Marijuana is fueling the future of retail in D.C., but it’s going to take time

From inflatables to shock tattoos, hashish to weed, Washingtonians are wild when it comes to bringing fun to the Cannabis Festival. The opening of the festival Tuesday at the National Mall was anything but…

Marijuana is fueling the future of retail in D.C., but it’s going to take time

From inflatables to shock tattoos, hashish to weed, Washingtonians are wild when it comes to bringing fun to the Cannabis Festival.

The opening of the festival Tuesday at the National Mall was anything but somber: live bands, geocaches, and more than a dozen vendors meant to keep revelers up and happy. But the festival itself is a small moment in a broader story of how marijuana is helping to transform D.C.’s local retail environment — and at the same time, it’s still a long way from being legalized.

That reality starts at the local level, where it’s easier to get a state license and dispensaries are relatively new.

A closer look shows that many of the 29 retail licenses issued by the city will remain empty for many years, meaning that the usual array of security cameras and retail perks could stay put, at least for the time being. The Food and Drug Administration is still drawing up rules for the recreational market, while the District government is setting its rules for medical dispensaries.

“Not everybody thinks this is what they’re going to do,” said Mark Tucker, who oversees medical marijuana dispensary operations for Green Prowl. “It’s going to take time to get after it, learn how to do it, find business partners.”

Prestige Herbal, which was gearing up to open its first location in West Baltimore this week, was seeking a national distributor before it was shut down by the city for selling medical marijuana, says CEO Clay Paz. Its investors had scrambled to find a distributor before city officials shut down the business, and its three-year plan to get eight locations on the ground is on hold, Paz said.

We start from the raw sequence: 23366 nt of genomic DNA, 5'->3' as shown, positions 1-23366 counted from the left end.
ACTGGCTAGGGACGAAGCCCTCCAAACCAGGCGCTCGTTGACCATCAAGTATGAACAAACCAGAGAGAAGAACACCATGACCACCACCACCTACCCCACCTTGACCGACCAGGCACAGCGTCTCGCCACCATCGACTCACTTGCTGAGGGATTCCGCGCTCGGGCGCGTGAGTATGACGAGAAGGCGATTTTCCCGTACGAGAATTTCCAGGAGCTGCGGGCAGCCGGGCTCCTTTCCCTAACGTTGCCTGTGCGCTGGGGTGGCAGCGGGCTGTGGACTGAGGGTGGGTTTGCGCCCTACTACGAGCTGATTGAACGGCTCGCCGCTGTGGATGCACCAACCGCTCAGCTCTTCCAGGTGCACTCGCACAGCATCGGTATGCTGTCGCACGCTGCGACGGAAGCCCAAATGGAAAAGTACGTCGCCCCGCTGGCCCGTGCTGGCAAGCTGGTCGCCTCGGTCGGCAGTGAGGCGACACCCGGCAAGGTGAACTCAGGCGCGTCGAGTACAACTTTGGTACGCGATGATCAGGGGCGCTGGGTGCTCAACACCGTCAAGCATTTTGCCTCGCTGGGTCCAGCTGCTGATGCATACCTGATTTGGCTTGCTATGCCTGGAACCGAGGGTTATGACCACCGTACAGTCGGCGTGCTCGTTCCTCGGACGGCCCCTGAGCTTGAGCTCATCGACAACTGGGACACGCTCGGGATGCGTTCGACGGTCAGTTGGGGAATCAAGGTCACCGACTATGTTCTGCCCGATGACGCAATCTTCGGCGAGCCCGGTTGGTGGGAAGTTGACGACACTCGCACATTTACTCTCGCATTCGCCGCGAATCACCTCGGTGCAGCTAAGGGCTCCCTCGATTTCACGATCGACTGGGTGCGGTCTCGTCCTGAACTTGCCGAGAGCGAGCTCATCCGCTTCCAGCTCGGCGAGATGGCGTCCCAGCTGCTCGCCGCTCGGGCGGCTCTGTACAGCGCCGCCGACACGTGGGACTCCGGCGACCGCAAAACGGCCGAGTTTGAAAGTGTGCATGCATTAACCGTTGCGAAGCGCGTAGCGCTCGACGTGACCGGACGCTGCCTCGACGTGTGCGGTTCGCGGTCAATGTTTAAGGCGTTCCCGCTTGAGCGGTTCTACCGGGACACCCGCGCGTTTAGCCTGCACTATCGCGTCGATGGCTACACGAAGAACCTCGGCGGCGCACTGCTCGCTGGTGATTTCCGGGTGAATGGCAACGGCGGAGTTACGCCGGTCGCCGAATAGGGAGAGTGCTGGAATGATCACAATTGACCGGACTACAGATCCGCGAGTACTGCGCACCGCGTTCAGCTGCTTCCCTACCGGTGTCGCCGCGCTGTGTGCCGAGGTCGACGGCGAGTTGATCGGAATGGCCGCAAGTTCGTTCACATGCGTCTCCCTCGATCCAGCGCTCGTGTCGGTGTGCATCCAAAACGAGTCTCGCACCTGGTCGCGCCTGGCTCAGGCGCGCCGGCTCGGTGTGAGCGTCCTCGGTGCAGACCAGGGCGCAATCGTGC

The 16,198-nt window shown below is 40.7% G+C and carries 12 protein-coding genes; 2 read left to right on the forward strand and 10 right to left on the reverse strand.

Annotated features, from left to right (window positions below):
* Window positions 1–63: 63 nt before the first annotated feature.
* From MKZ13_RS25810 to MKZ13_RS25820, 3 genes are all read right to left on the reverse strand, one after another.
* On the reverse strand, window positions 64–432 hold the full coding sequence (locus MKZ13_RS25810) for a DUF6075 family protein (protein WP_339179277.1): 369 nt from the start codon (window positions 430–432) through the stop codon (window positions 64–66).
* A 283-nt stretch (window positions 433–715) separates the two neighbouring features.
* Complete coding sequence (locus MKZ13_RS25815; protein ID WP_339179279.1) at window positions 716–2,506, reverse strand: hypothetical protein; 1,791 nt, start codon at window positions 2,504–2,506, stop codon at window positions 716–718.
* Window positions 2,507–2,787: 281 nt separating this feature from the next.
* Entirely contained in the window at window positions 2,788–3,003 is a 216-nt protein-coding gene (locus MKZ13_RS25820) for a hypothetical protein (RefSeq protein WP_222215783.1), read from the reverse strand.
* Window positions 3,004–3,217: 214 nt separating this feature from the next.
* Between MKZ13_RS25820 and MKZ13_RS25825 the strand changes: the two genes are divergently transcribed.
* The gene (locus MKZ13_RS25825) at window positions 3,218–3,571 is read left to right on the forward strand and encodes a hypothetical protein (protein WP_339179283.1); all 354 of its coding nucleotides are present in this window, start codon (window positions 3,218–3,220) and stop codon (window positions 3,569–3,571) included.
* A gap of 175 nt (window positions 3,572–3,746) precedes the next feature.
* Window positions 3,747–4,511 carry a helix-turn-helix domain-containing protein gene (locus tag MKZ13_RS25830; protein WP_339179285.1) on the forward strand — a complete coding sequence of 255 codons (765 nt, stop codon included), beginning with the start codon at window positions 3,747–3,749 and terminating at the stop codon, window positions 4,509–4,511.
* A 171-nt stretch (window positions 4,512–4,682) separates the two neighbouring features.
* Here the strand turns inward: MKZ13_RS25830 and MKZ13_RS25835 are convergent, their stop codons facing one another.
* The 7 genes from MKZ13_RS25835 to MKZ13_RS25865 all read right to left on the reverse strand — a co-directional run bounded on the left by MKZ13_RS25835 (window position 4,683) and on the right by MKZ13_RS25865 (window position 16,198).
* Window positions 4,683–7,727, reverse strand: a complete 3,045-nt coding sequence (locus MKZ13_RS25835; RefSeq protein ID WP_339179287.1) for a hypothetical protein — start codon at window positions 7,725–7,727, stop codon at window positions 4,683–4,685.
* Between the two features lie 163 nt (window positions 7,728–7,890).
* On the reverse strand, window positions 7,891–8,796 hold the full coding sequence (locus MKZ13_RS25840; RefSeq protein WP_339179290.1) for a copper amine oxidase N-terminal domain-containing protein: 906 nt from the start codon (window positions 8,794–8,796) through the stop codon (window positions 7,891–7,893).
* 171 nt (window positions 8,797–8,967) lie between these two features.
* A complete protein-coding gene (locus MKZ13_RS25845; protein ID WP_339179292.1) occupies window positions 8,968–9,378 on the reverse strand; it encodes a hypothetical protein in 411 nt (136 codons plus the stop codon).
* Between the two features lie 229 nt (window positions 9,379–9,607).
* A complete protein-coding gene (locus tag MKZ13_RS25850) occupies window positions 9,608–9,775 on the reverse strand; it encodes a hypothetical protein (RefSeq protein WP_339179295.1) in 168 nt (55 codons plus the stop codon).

And, as was the case with Haumea Cultivation and Dispensary, a landlord didn’t want a dispensary in his building when dispensary owners proposed it.

“They’re doing this all in the fashion of how everybody’s survived for the last 80 or 90 years,” he said. “People said, ‘Hey, we’ve got all the money in the world and we’re just sitting on it and let the federal government take it from us. We’re not going to do anything to lose that.’”

His dispensary remains one of the smaller operators. Marijuana companies frequently take advantage of a tax loophole that gives them legal precedence over other developers, said Mark Lippitt, a local nonprofit licensing attorney.

“So the neighborhood can’t go against your legal business partner,” he said.

The two industry giants, established operators Hudson Industries and Bloom Remedies, did get a distributor and facility, respectively, in Maryland. They do so mostly for legal reasons — regulations changed in July so that they could not legally sell marijuana in Maryland while their D.C. licenses were pending — but also to establish a national brand for medical marijuana.

Each year, at least some of the operators with new licenses are about to close, according to a medical marijuana industry tax consultant.

“The capital required for it is pretty substantial,” said Troy Scott, who advises operators. “Maybe I don’t have the slightest clue when dispensaries are going to close. It’s hard to say.”

Over half of the cultivators have closed, licensed entities have closed as many as seven licenses, while regulatory service providers and affiliates have closed as many as 14, according to Martin Huggins, a regulatory service provider.

Geoff Everts, the owner of Haumea Cannabis, said he expected to hire 30 people this year to staff the dispensary. He blamed the waits for licenses on the slow implementation of federal policies that conflict with state marijuana laws.

“Everything has been nameless and faceless,” he said. “It’s very difficult to recruit a staff until they know when they’re going to open.”

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